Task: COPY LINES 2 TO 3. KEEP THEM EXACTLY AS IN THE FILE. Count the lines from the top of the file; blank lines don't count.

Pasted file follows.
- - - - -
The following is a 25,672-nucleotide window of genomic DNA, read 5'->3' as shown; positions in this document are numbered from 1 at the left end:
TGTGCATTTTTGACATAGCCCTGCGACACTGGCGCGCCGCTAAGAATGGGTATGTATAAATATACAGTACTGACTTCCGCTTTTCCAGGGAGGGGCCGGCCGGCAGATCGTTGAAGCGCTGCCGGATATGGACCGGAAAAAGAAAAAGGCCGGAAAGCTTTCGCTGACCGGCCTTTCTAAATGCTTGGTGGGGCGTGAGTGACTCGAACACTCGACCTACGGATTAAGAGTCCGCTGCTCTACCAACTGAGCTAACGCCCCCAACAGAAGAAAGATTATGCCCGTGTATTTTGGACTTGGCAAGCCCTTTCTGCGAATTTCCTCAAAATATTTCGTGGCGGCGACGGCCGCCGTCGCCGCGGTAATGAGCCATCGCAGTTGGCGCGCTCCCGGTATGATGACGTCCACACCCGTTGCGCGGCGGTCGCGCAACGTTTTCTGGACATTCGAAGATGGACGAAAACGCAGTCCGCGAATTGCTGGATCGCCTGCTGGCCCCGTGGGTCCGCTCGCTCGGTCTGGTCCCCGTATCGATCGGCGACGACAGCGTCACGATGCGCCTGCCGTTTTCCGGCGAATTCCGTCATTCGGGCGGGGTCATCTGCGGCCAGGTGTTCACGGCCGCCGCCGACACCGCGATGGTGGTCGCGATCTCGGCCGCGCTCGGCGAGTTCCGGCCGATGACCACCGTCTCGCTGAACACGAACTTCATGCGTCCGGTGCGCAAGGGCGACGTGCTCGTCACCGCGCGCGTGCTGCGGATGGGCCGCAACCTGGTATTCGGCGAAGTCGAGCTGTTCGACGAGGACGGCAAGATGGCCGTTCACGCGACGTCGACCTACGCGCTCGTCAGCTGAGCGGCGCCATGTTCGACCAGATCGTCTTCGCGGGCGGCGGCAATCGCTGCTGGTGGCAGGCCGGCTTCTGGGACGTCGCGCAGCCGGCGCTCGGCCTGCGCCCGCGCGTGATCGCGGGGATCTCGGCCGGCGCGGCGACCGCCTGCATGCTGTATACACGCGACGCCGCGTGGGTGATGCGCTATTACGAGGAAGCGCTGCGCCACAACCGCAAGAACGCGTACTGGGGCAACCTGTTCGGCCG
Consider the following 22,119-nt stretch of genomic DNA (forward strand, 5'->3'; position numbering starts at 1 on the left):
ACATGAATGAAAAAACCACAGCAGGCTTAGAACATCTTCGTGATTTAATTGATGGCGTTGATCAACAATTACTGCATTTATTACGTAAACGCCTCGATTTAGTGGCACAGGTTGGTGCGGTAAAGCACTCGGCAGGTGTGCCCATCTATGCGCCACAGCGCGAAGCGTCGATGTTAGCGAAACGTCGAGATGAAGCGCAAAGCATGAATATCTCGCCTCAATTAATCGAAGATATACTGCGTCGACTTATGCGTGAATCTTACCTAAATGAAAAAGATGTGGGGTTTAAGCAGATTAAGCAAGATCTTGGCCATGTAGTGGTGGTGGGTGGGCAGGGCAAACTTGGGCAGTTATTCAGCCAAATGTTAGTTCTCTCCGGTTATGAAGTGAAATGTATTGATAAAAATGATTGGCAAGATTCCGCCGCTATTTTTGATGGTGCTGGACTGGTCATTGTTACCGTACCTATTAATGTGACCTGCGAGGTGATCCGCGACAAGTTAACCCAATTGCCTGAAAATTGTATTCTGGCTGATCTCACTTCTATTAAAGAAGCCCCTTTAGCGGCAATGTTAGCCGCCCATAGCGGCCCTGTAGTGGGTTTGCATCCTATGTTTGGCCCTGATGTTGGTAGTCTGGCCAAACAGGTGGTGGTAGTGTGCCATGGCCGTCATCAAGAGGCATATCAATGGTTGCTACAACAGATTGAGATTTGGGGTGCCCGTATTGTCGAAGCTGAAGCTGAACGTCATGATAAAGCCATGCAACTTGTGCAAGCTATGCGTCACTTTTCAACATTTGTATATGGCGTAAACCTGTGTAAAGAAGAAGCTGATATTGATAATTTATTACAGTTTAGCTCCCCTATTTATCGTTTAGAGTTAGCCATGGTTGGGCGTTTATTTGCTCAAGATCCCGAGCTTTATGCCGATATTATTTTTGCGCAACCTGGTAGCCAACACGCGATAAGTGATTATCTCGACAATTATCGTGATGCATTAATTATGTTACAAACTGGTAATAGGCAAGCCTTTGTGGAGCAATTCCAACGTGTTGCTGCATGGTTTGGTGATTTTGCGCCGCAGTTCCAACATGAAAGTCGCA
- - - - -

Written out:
TGTGCATTTTTGACATAGCCCTGCGACACTGGCGCGCCGCTAAGAATGGGTATGTATAAATATACAGTACTGACTTCCGCTTTTCCAGGGAGGGGCCGGCCGGCAGATCGTTGAAGCGCTGCCGGATATGGACCGGAAAAAGAAAAAGGCCGGAAAGCTTTCGCTGACCGGCCTTTCTAAATGCTTGGTGGGGCGTGAGTGACTCGAACACTCGACCTACGGATTAAGAGTCCGCTGCTCTACCAACTGAGCTAACGCCCCCAACAGAAGAAAGATTATGCCCGTGTATTTTGGACTTGGCAAGCCCTTTCTGCGAATTTCCTCAAAATATTTCGTGGCGGCGACGGCCGCCGTCGCCGCGGTAATGAGCCATCGCAGTTGGCGCGCTCCCGGTATGATGACGTCCACACCCGTTGCGCGGCGGTCGCGCAACGTTTTCTGGACATTCGAAGATGGACGAAAACGCAGTCCGCGAATTGCTGGATCGCCTGCTGGCCCCGTGGGTCCGCTCGCTCGGTCTGGTCCCCGTATCGATCGGCGACGACAGCGTCACGATGCGCCTGCCGTTTTCCGGCGAATTCCGTCATTCGGGCGGGGTCATCTGCGGCCAGGTGTTCACGGCCGCCGCCGACACCGCGATGGTGGTCGCGATCTCGGCCGCGCTCGGCGAGTTCCGGCCGATGACCACCGTCTCGCTGAACACGAACTTCATGCGTCCGGTGCGCAAGGGCGACGTGCTCGTCACCGCGCGCGTGCTGCGGATGGGCCGCAACCTGGTATTCGGCGAAGTCGAGCTGTTCGACGAGGACGGCAAGATGGCCGTTCACGCGACGTCGACCTACGCGCTCGTCAGCTGAGCGGCGCCATGTTCGACCAGATCGTCTTCGCGGGCGGCGGCAATCGCTGCTGGTGGCAGGCCGGCTTCTGGGACGTCGCGCAGCCGGCGCTCGGCCTGCGCCCGCGCGTGATCGCGGGGATCTCGGCCGGCGCGGCGACCGCCTGCATGCTGTATACACGCGACGCCGCGTGGGTGATGCGCTATTACGAGGAAGCGCTGCGCCACAACCGCAAGAACGCGTACTGGGGCAACCTGTTCGGCCG
Consider the following 22,119-nt stretch of genomic DNA (forward strand, 5'->3'; position numbering starts at 1 on the left):